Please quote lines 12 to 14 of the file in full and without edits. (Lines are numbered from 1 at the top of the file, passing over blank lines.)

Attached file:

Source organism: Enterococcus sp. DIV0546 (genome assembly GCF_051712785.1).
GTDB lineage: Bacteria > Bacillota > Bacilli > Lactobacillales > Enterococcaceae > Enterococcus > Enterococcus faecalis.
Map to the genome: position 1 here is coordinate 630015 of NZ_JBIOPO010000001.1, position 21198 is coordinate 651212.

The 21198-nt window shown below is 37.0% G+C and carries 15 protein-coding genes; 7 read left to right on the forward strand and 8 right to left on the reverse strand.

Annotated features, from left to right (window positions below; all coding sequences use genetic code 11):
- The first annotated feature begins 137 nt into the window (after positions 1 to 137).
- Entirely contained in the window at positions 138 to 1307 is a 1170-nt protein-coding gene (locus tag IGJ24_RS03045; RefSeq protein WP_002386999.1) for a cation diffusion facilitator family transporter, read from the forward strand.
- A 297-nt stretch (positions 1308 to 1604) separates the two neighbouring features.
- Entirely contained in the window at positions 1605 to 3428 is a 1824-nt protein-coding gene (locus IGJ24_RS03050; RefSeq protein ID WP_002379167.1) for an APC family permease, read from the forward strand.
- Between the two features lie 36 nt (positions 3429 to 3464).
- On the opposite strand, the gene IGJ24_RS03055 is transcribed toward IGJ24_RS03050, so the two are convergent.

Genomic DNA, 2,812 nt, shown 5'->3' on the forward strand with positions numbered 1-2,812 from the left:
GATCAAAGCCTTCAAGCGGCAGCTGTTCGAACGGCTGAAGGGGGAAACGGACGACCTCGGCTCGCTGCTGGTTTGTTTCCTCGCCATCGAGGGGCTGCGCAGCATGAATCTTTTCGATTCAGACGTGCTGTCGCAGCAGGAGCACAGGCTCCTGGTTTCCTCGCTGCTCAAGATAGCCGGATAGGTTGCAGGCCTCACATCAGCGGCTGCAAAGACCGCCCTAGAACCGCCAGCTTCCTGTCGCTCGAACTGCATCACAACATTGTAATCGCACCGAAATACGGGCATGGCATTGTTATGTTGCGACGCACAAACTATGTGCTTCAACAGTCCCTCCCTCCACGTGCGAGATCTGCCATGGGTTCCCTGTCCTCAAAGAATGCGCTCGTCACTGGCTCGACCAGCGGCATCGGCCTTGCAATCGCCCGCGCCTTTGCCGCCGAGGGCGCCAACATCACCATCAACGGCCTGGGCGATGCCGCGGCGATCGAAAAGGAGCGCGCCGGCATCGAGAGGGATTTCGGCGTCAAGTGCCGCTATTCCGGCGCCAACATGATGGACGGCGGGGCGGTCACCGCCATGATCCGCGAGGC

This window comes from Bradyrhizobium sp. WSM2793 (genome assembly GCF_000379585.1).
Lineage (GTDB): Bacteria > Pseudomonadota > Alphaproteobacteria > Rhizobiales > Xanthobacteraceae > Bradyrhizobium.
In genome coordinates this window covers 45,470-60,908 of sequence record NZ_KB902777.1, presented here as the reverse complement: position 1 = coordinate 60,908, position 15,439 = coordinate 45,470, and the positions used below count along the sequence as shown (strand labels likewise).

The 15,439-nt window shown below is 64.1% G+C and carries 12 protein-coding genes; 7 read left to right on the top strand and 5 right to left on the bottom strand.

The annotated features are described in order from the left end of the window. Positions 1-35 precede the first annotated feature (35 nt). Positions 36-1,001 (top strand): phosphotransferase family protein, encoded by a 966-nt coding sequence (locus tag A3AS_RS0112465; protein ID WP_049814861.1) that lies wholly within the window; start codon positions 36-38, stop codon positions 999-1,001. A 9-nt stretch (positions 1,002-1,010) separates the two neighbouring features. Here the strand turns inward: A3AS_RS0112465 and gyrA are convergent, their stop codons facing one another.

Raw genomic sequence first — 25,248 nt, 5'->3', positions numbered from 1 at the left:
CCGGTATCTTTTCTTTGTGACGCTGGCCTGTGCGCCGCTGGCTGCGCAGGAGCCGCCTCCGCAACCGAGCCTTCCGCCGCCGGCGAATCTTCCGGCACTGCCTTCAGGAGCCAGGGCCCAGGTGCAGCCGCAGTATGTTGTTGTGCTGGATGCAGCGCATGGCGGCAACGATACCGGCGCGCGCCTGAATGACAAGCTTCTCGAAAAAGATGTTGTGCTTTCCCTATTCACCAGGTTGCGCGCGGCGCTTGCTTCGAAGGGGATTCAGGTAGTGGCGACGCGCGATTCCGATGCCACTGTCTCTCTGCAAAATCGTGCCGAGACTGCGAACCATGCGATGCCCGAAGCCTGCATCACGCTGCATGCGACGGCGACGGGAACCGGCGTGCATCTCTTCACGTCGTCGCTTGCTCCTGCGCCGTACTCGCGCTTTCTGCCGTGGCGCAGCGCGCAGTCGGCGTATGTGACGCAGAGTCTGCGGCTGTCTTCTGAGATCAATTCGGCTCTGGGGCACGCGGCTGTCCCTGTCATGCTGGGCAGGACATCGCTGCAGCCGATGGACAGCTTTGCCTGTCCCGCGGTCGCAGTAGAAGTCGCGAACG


Genomic DNA, 2,812 nt, shown 5'->3' on the forward strand with positions numbered 1-2,812 from the left:
GATCAAAGCCTTCAAGCGGCAGCTGTTCGAACGGCTGAAGGGGGAAACGGACGACCTCGGCTCGCTGCTGGTTTGTTTCCTCGCCATCGAGGGGCTGCGCAGCATGAATCTTTTCGATTCAGACGTGCTGTCGCAGCAGGAGCACAGGCTCCTGGTTTCCTCGCTGCTCAAGATAGCCGGATAGGTTGCAGGCCTCACATCAGCGGCTGCAAAGACCGCCCTAGAACCGCCAGCTTCCTGTCGCTCGAACTGCATCACAACATTGTAATCGCACCGAAATACGGGCATGGCATTGTTATGTTGCGACGCACAAACTATGTGCTTCAACAGTCCCTCCCTCCACGTGCGAGATCTGCCATGGGTTCCCTGTCCTCAAAGAATGCGCTCGTCACTGGCTCGACCAGCGGCATCGGCCTTGCAATCGCCCGCGCCTTTGCCGCCGAGGGCGCCAACATCACCATCAACGGCCTGGGCGATGCCGCGGCGATCGAAAAGGAGCGCGCCGGCATCGAGAGGGATTTCGGCGTCAAGTGCCGCTATTCCGGCGCCAACATGATGGACGGCGGGGCGGTCACCGCCATGATCCGCGAGGC

This window comes from Bradyrhizobium sp. WSM2793 (genome assembly GCF_000379585.1).